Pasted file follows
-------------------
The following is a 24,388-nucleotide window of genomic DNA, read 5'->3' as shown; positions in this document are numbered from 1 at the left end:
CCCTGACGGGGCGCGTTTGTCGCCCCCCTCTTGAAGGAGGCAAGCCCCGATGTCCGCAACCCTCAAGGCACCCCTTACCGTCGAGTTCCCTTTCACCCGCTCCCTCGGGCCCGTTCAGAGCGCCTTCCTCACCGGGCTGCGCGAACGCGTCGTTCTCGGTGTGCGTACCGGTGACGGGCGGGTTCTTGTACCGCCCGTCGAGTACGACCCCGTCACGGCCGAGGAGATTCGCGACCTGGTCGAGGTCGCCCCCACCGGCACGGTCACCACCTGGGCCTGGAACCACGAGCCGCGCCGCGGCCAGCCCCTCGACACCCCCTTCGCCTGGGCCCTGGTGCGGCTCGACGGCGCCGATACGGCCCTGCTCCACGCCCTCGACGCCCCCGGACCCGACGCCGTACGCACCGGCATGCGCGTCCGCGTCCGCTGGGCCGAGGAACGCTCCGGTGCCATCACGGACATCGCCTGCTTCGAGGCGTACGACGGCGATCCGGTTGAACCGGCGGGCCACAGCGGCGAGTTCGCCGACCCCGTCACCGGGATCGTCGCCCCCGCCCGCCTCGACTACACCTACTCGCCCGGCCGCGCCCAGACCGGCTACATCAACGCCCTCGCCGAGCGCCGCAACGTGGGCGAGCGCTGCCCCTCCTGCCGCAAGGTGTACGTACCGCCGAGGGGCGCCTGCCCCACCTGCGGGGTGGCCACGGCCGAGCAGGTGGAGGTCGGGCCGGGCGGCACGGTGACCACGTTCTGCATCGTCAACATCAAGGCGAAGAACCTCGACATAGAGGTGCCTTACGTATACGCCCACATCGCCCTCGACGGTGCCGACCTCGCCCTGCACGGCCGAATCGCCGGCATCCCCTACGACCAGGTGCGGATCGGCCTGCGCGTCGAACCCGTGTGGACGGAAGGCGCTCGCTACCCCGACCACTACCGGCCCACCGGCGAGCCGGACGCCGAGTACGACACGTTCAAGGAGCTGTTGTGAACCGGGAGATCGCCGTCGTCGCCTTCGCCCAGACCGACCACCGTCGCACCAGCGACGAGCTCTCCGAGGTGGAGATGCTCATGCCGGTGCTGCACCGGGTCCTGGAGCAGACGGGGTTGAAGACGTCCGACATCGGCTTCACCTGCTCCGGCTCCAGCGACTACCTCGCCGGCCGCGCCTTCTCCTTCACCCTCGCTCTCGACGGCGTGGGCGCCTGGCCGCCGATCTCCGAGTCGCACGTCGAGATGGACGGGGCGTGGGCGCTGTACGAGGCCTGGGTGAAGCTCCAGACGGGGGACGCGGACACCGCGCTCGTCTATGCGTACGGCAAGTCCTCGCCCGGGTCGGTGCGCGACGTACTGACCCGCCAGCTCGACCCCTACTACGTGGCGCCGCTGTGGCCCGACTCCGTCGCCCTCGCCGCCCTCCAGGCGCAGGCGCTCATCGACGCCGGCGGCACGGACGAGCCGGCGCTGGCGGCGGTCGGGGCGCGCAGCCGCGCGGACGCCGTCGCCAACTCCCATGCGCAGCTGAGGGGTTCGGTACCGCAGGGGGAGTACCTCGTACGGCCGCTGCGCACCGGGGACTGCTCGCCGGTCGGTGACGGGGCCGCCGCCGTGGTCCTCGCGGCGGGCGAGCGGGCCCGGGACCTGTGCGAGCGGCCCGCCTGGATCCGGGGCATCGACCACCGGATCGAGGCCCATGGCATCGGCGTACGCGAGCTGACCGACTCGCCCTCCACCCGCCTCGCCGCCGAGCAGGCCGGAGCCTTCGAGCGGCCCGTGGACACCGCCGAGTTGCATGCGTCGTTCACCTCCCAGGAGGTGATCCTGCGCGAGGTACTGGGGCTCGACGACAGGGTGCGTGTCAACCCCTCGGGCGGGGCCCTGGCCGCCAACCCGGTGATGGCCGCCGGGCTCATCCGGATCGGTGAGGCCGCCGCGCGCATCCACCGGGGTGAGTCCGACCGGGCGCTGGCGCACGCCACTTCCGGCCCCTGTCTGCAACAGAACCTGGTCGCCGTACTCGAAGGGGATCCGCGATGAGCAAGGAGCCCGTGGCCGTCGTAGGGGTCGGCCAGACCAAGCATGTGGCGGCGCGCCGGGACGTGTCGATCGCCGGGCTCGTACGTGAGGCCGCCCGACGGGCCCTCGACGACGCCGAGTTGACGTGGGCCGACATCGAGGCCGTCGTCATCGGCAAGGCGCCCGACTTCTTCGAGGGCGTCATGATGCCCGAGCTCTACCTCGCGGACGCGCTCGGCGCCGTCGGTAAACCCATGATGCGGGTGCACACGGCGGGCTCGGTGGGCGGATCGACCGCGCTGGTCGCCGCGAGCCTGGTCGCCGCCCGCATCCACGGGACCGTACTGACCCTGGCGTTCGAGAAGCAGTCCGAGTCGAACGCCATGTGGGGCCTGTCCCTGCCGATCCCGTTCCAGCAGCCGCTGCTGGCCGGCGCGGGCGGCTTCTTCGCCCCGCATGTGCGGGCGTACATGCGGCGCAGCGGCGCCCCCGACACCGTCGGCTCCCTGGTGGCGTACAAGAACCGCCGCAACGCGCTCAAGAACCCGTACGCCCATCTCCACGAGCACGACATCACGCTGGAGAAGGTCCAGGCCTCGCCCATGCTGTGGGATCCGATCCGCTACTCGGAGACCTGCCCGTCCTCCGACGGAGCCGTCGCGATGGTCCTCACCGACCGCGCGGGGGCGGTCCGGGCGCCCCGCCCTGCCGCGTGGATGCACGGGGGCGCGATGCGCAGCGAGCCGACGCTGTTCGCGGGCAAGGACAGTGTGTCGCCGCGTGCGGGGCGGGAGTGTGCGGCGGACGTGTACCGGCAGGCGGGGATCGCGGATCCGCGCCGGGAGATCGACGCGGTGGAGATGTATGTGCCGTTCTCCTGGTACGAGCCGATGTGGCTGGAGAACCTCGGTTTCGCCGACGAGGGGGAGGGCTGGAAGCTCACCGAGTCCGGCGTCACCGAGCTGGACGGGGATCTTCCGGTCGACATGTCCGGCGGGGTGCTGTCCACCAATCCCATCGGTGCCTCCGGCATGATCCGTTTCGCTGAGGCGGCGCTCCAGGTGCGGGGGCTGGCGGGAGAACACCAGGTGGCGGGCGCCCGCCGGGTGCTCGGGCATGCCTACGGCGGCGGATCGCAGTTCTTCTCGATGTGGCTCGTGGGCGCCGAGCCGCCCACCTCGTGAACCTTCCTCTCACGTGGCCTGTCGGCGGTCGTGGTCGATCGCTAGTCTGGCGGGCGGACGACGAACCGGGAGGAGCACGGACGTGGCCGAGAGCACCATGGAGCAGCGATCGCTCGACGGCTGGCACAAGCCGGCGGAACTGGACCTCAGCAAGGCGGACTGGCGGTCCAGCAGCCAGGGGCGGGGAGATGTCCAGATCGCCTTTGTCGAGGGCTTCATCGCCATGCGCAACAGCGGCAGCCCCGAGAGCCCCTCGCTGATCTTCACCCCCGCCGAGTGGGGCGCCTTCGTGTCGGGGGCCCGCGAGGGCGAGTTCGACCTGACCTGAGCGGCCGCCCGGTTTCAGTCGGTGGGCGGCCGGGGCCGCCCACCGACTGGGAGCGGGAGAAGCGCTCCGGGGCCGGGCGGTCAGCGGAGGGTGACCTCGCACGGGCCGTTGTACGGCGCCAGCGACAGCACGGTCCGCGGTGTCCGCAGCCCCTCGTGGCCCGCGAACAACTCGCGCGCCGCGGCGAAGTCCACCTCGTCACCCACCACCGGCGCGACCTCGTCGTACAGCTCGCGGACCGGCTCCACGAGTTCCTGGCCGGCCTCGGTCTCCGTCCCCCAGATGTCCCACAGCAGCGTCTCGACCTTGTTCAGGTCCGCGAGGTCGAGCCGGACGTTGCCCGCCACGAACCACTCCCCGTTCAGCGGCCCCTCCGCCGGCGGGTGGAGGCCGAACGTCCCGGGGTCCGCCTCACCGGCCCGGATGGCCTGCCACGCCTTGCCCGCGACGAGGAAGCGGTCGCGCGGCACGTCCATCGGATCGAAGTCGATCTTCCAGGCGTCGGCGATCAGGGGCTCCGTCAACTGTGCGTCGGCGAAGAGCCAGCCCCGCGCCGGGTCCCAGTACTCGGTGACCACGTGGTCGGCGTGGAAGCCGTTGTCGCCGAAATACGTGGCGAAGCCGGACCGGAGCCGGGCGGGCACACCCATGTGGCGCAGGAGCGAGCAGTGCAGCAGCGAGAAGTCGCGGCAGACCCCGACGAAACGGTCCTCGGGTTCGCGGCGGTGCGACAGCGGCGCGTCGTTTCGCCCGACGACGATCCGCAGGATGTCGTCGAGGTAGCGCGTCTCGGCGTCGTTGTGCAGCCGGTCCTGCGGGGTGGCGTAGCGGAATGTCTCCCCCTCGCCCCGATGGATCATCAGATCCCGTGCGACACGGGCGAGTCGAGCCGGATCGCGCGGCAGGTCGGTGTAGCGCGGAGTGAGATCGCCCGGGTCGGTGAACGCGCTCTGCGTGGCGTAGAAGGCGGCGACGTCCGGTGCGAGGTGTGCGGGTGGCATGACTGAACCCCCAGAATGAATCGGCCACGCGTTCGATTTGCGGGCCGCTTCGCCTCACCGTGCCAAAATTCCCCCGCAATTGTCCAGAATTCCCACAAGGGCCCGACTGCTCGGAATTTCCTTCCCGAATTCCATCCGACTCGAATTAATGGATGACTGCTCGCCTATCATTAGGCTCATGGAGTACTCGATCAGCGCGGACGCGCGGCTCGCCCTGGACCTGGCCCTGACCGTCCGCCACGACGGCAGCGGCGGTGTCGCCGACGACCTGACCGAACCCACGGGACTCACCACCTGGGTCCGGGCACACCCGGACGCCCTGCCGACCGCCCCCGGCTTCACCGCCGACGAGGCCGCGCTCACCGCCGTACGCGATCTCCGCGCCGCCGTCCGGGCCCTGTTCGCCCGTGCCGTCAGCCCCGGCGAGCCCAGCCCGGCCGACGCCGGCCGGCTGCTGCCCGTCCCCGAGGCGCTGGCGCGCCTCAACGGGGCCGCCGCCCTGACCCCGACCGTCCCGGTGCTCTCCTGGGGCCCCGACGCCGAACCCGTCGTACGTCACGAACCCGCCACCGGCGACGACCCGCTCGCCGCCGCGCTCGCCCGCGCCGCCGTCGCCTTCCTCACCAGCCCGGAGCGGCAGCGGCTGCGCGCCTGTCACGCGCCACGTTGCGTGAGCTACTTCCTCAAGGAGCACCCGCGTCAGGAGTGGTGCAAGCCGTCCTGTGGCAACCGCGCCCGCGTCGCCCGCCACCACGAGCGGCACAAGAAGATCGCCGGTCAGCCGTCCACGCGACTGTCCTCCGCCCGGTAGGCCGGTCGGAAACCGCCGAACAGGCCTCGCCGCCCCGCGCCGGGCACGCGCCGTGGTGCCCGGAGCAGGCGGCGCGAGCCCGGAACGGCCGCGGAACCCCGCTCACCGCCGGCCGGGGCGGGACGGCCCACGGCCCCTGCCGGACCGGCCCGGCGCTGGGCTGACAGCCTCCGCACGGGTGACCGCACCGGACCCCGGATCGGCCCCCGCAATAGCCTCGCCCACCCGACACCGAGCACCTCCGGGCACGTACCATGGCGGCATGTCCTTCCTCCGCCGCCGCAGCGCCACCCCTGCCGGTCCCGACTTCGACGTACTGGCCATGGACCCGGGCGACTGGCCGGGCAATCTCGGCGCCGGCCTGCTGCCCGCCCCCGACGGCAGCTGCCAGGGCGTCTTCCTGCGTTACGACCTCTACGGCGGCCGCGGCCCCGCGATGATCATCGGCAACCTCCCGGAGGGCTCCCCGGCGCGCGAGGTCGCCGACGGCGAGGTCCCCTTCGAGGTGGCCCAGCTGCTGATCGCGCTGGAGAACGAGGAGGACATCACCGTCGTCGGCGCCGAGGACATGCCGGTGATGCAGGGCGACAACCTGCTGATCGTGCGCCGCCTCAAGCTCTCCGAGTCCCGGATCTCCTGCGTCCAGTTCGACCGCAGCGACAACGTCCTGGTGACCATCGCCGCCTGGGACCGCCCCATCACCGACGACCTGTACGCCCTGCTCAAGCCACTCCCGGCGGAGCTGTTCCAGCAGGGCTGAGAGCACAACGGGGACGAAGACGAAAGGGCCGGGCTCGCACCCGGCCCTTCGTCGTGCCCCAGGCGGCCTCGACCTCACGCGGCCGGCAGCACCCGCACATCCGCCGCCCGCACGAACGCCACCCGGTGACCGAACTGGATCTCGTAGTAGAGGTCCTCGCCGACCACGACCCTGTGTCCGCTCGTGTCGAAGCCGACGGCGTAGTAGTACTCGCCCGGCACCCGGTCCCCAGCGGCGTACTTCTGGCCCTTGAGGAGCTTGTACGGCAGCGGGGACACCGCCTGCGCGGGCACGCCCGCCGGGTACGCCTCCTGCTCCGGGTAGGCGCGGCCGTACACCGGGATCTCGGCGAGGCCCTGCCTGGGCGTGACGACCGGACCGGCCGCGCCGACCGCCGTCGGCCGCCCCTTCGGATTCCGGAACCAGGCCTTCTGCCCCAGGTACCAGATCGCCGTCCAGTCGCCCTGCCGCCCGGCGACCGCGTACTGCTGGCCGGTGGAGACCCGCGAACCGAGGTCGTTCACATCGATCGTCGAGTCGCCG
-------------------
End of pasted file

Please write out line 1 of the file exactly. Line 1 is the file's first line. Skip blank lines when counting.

The following is a 24,388-nucleotide window of genomic DNA, read 5'->3' as shown; positions in this document are numbered from 1 at the left end: